a. The executive exemption

The requirements of the executive exemption are set forth at 29 C.F.R. § 541.1. An employee whose salary is more than $250 a week*fn1 qualifies for the executive exemption if that employee's primary duty consist of "management of the enterprise" in which she is employed "or a customarily recognized subdivision thereof."*fn2 In addition, the employee must customarily and regularly direct the work of two or more employees. See id.

Duties that may qualify a position as "management" for purposes of the executive exemption include i) interviewing, selecting, and training employees; ii) directing employees' work; in) appraising employees' productivity and efficiency for the purpose of recommending promotions or other changes in their status; iv) handling employee complaints and grievances, and disciplining when necessary; v) planning the work; vi) determining the techniques to be used; vii) apportioning the work among the workers; and viii) determining the type of materials, supplies, machinery, or tools to be used or merchandise to be bought, stocked, or sold. See 29 C.F.R. § 541.102.

To determine whether an employee has management as his or her "primary duty," the court may look at the amount of time spent on those duties. "In ordinary cases . . . primary duty means the major part, or over 50 percent, of the employee's time. Thus, an employee who spends over 50 percent of his [or her] time in management would have management as [the] primary duty." 29 C.F.R. § 541.103. Where an employee spends less than 50 percent of his or her time on managerial duties, the employee might still qualify under the executive exemption if other factors support such a conclusion. Those factors include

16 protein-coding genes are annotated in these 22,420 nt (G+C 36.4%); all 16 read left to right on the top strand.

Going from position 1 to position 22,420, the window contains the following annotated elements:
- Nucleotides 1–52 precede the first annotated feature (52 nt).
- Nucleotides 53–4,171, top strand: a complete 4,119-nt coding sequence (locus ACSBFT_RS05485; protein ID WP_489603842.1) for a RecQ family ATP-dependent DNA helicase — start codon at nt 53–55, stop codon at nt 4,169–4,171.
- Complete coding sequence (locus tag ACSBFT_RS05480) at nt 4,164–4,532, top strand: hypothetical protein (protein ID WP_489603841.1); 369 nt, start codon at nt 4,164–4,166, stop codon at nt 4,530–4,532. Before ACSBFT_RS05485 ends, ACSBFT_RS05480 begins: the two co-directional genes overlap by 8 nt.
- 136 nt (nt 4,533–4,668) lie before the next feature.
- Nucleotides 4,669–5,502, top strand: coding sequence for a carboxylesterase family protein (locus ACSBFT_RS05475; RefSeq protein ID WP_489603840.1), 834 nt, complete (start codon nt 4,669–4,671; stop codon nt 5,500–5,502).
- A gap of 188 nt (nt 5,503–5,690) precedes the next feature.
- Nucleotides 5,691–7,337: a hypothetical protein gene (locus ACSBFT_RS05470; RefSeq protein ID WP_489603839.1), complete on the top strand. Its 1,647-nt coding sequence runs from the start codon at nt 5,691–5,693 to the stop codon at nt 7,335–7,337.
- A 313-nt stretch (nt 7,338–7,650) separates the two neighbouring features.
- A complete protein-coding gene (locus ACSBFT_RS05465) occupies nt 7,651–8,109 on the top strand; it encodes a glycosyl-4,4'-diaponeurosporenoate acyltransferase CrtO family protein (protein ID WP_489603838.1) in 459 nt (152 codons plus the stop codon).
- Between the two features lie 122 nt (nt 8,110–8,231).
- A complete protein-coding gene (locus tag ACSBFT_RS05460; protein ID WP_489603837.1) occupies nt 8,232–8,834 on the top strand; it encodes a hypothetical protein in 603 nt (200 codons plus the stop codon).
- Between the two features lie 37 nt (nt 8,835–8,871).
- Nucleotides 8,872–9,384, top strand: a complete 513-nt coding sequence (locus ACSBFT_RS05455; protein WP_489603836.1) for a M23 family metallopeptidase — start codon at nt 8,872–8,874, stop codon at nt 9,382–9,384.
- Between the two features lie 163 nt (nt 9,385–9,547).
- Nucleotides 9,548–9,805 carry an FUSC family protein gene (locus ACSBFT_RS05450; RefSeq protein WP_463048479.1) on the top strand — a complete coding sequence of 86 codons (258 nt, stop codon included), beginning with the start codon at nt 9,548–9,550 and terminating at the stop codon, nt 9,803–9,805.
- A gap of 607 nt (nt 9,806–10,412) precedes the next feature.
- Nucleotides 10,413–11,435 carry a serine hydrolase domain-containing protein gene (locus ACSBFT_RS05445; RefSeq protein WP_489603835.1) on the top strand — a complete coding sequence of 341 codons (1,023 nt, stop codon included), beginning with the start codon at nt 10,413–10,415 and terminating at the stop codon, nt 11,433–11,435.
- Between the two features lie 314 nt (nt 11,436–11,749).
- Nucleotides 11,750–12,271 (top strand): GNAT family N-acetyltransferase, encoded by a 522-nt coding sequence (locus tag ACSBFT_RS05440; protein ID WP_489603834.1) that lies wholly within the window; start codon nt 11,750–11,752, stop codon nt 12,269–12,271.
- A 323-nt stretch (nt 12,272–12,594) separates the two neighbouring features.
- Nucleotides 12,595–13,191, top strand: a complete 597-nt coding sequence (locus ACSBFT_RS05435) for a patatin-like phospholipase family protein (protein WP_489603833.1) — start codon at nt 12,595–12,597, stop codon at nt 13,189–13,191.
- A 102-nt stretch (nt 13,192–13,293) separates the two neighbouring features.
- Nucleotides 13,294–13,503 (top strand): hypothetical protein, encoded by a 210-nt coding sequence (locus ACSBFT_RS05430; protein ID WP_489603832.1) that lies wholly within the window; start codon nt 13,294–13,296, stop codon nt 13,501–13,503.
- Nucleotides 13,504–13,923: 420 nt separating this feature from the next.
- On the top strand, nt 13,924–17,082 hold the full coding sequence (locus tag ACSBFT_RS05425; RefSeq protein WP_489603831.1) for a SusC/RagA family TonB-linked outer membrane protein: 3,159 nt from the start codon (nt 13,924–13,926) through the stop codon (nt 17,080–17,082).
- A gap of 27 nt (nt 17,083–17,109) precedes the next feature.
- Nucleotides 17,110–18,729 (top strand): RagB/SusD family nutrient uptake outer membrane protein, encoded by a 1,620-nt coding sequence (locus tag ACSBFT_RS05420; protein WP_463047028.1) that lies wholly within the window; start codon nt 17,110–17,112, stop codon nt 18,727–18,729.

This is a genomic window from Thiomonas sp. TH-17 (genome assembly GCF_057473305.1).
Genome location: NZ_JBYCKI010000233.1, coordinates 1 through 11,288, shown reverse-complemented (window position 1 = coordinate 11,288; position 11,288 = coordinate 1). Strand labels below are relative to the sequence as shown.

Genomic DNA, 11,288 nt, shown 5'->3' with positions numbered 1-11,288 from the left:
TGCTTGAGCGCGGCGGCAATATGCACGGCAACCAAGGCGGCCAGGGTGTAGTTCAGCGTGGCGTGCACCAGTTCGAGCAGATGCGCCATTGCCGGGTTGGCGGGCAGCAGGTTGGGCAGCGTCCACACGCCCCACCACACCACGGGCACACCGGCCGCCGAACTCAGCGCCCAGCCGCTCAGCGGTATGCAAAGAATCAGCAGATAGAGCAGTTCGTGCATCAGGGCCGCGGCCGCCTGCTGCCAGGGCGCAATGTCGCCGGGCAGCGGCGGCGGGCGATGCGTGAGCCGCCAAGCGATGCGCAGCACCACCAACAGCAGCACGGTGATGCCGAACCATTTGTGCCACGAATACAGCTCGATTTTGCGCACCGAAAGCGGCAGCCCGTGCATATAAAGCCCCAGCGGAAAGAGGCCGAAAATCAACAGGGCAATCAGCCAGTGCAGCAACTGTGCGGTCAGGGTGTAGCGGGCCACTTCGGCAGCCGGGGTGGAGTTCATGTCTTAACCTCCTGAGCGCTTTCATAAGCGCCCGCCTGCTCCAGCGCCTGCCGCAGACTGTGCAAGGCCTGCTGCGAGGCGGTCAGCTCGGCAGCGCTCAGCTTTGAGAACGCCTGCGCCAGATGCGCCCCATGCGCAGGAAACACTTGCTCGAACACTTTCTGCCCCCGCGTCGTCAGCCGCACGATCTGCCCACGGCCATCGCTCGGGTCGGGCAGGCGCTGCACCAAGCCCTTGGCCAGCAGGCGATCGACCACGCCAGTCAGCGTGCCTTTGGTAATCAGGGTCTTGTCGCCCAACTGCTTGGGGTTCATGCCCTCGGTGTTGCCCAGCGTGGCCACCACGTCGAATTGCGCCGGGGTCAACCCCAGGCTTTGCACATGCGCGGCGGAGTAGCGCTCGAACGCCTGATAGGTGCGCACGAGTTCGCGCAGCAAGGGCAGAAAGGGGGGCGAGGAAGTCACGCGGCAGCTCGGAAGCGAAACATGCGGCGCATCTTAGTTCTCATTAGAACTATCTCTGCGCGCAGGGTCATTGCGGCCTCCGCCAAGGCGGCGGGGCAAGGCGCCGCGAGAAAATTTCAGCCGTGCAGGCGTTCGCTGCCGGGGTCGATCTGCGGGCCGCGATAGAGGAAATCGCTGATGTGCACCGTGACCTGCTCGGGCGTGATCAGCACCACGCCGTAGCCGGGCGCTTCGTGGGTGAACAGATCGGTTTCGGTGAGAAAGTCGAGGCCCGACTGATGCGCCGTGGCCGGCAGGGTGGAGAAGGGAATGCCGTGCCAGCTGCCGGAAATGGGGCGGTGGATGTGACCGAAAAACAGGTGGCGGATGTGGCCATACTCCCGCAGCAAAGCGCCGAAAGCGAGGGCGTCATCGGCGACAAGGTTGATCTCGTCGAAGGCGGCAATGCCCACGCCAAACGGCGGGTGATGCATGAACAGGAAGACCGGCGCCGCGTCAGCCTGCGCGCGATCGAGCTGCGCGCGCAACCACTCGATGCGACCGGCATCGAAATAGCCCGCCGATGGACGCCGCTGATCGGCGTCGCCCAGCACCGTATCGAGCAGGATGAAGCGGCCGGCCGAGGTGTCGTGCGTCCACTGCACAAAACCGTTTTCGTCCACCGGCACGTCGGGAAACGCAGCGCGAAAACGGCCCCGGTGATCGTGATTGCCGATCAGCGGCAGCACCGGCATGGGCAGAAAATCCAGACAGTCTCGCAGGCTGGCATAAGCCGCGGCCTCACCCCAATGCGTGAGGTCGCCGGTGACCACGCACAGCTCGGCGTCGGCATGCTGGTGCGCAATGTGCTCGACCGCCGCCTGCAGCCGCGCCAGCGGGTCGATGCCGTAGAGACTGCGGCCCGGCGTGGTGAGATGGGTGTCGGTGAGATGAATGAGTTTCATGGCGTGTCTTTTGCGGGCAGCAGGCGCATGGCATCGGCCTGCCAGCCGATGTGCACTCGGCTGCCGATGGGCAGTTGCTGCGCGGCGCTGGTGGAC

the relative importance of the managerial duties as
  compared with other types of duties, the frequency
  with which the employee exercises discretionary
  powers, [the employee's] relative freedom from
  supervision, and the relationship between [the
  employee's] salary and the wages paid other employees
  for the kind of nonexempt work performed by the


b. The administrative exemption

The requirements of the administrative exemption are set forth at 29 C.F.R. § 541.2. An employee whose salary is more than $250 a week qualifies under the administrative exemption if first, that employee's primary duty is the performance of non-manual work "directly related to management policies or general business operations" of the employer or the employer's customers; and second, if the employee exercises "discretion and independent judgment." See 29 C.F.R. § 541.2 (a).